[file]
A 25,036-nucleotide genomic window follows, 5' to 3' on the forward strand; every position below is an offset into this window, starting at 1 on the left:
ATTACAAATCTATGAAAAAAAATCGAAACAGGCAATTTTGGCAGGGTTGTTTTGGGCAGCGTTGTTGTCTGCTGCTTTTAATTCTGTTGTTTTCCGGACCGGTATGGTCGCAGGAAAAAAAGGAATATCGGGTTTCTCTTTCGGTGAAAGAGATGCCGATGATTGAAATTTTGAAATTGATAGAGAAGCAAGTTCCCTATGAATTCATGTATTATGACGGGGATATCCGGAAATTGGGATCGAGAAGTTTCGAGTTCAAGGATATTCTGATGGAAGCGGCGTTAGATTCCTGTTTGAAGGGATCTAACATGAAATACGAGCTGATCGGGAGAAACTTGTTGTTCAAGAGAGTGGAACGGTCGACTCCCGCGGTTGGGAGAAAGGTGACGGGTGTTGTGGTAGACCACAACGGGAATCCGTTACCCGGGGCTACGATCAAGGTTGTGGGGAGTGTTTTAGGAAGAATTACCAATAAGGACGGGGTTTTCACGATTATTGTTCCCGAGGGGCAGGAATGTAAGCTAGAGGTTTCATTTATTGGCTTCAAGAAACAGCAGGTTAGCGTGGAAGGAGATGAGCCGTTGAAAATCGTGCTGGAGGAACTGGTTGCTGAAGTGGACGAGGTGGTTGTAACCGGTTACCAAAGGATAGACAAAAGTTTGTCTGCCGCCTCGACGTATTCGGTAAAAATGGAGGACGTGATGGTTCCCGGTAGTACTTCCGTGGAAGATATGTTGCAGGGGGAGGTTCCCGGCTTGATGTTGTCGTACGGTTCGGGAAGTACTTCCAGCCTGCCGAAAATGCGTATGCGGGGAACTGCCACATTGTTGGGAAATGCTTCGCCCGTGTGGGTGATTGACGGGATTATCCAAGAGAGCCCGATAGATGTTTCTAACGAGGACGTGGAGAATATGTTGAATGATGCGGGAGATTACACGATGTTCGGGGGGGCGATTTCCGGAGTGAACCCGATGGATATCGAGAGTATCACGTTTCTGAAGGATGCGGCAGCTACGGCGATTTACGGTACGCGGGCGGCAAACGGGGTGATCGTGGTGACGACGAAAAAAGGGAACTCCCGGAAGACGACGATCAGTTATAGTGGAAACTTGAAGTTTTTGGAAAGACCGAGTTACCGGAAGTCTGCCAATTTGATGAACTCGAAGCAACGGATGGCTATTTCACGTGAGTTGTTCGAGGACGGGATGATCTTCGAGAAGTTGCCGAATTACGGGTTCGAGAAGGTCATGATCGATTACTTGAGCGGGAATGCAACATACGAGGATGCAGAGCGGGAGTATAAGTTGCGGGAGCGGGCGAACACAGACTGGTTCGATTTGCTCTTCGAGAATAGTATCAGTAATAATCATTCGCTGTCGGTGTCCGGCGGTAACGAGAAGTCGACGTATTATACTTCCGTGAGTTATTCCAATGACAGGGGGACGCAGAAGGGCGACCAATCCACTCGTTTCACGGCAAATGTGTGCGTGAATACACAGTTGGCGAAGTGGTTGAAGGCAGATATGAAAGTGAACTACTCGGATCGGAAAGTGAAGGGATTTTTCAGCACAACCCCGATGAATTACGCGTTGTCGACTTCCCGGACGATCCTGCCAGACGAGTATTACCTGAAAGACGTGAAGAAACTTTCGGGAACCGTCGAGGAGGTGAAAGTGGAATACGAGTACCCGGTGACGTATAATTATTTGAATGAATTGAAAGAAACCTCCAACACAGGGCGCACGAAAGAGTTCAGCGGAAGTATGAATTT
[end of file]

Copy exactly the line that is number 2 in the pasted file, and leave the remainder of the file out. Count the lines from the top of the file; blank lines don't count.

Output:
ATTACAAATCTATGAAAAAAAATCGAAACAGGCAATTTTGGCAGGGTTGTTTTGGGCAGCGTTGTTGTCTGCTGCTTTTAATTCTGTTGTTTTCCGGACCGGTATGGTCGCAGGAAAAAAAGGAATATCGGGTTTCTCTTTCGGTGAAAGAGATGCCGATGATTGAAATTTTGAAATTGATAGAGAAGCAAGTTCCCTATGAATTCATGTATTATGACGGGGATATCCGGAAATTGGGATCGAGAAGTTTCGAGTTCAAGGATATTCTGATGGAAGCGGCGTTAGATTCCTGTTTGAAGGGATCTAACATGAAATACGAGCTGATCGGGAGAAACTTGTTGTTCAAGAGAGTGGAACGGTCGACTCCCGCGGTTGGGAGAAAGGTGACGGGTGTTGTGGTAGACCACAACGGGAATCCGTTACCCGGGGCTACGATCAAGGTTGTGGGGAGTGTTTTAGGAAGAATTACCAATAAGGACGGGGTTTTCACGATTATTGTTCCCGAGGGGCAGGAATGTAAGCTAGAGGTTTCATTTATTGGCTTCAAGAAACAGCAGGTTAGCGTGGAAGGAGATGAGCCGTTGAAAATCGTGCTGGAGGAACTGGTTGCTGAAGTGGACGAGGTGGTTGTAACCGGTTACCAAAGGATAGACAAAAGTTTGTCTGCCGCCTCGACGTATTCGGTAAAAATGGAGGACGTGATGGTTCCCGGTAGTACTTCCGTGGAAGATATGTTGCAGGGGGAGGTTCCCGGCTTGATGTTGTCGTACGGTTCGGGAAGTACTTCCAGCCTGCCGAAAATGCGTATGCGGGGAACTGCCACATTGTTGGGAAATGCTTCGCCCGTGTGGGTGATTGACGGGATTATCCAAGAGAGCCCGATAGATGTTTCTAACGAGGACGTGGAGAATATGTTGAATGATGCGGGAGATTACACGATGTTCGGGGGGGCGATTTCCGGAGTGAACCCGATGGATATCGAGAGTATCACGTTTCTGAAGGATGCGGCAGCTACGGCGATTTACGGTACGCGGGCGGCAAACGGGGTGATCGTGGTGACGACGAAAAAAGGGAACTCCCGGAAGACGACGATCAGTTATAGTGGAAACTTGAAGTTTTTGGAAAGACCGAGTTACCGGAAGTCTGCCAATTTGATGAACTCGAAGCAACGGATGGCTATTTCACGTGAGTTGTTCGAGGACGGGATGATCTTCGAGAAGTTGCCGAATTACGGGTTCGAGAAGGTCATGATCGATTACTTGAGCGGGAATGCAACATACGAGGATGCAGAGCGGGAGTATAAGTTGCGGGAGCGGGCGAACACAGACTGGTTCGATTTGCTCTTCGAGAATAGTATCAGTAATAATCATTCGCTGTCGGTGTCCGGCGGTAACGAGAAGTCGACGTATTATACTTCCGTGAGTTATTCCAATGACAGGGGGACGCAGAAGGGCGACCAATCCACTCGTTTCACGGCAAATGTGTGCGTGAATACACAGTTGGCGAAGTGGTTGAAGGCAGATATGAAAGTGAACTACTCGGATCGGAAAGTGAAGGGATTTTTCAGCACAACCCCGATGAATTACGCGTTGTCGACTTCCCGGACGATCCTGCCAGACGAGTATTACCTGAAAGACGTGAAGAAACTTTCGGGAACCGTCGAGGAGGTGAAAGTGGAATACGAGTACCCGGTGACGTATAATTATTTGAATGAATTGAAAGAAACCTCCAACACAGGGCGCACGAAAGAGTTCAGCGGAAGTATGAATTT